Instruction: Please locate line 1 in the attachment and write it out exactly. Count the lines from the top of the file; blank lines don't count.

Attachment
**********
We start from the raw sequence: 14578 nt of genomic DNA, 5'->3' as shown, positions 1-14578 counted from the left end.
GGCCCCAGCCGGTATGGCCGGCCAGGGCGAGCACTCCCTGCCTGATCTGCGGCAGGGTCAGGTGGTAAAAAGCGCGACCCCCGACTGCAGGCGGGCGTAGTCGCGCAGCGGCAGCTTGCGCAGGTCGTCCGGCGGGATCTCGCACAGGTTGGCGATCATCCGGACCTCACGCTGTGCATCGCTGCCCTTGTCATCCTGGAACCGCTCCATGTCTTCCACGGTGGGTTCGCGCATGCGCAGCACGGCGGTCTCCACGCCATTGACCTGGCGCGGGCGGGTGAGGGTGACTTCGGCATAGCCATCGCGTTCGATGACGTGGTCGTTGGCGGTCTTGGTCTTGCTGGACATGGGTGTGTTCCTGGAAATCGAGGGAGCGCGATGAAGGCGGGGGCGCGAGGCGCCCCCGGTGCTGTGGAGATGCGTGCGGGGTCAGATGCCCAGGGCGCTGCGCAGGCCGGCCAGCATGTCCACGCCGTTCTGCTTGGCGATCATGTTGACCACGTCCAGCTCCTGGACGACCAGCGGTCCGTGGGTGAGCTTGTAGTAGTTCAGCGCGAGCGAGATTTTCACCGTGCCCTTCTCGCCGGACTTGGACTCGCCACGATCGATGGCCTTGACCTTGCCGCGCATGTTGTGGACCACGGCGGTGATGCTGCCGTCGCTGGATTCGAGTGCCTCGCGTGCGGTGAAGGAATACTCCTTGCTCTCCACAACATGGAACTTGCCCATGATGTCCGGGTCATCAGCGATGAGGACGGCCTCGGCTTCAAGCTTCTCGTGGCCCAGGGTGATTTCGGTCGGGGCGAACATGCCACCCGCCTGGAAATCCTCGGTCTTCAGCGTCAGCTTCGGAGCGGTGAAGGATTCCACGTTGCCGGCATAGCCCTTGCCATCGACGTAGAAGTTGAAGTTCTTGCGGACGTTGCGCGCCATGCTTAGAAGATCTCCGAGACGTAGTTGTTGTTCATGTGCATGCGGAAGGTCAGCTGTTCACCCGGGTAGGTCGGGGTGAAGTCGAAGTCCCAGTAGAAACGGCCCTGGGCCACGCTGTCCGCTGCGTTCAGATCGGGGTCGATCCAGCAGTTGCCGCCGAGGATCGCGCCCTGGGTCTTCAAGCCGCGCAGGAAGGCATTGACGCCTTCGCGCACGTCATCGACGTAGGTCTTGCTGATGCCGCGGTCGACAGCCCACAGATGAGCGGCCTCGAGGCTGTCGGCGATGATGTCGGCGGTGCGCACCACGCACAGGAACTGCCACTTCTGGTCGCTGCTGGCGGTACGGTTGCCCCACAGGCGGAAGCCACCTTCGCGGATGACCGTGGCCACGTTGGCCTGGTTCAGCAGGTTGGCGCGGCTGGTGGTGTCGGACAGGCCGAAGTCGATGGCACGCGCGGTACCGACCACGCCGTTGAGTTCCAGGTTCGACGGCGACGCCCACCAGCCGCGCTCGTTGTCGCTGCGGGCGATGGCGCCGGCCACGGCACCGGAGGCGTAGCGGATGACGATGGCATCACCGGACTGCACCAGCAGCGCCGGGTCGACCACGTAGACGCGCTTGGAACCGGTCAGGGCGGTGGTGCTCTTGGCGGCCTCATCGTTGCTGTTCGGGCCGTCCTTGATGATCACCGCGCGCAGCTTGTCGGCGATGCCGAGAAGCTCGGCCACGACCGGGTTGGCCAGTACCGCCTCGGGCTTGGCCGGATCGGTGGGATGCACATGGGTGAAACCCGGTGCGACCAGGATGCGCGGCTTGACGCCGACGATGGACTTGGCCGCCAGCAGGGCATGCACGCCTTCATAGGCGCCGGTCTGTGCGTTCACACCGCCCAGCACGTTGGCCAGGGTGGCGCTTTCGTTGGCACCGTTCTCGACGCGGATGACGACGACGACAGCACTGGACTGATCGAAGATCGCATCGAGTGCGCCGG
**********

We start from the raw sequence: 14578 nt of genomic DNA, 5'->3' as shown, positions 1-14578 counted from the left end.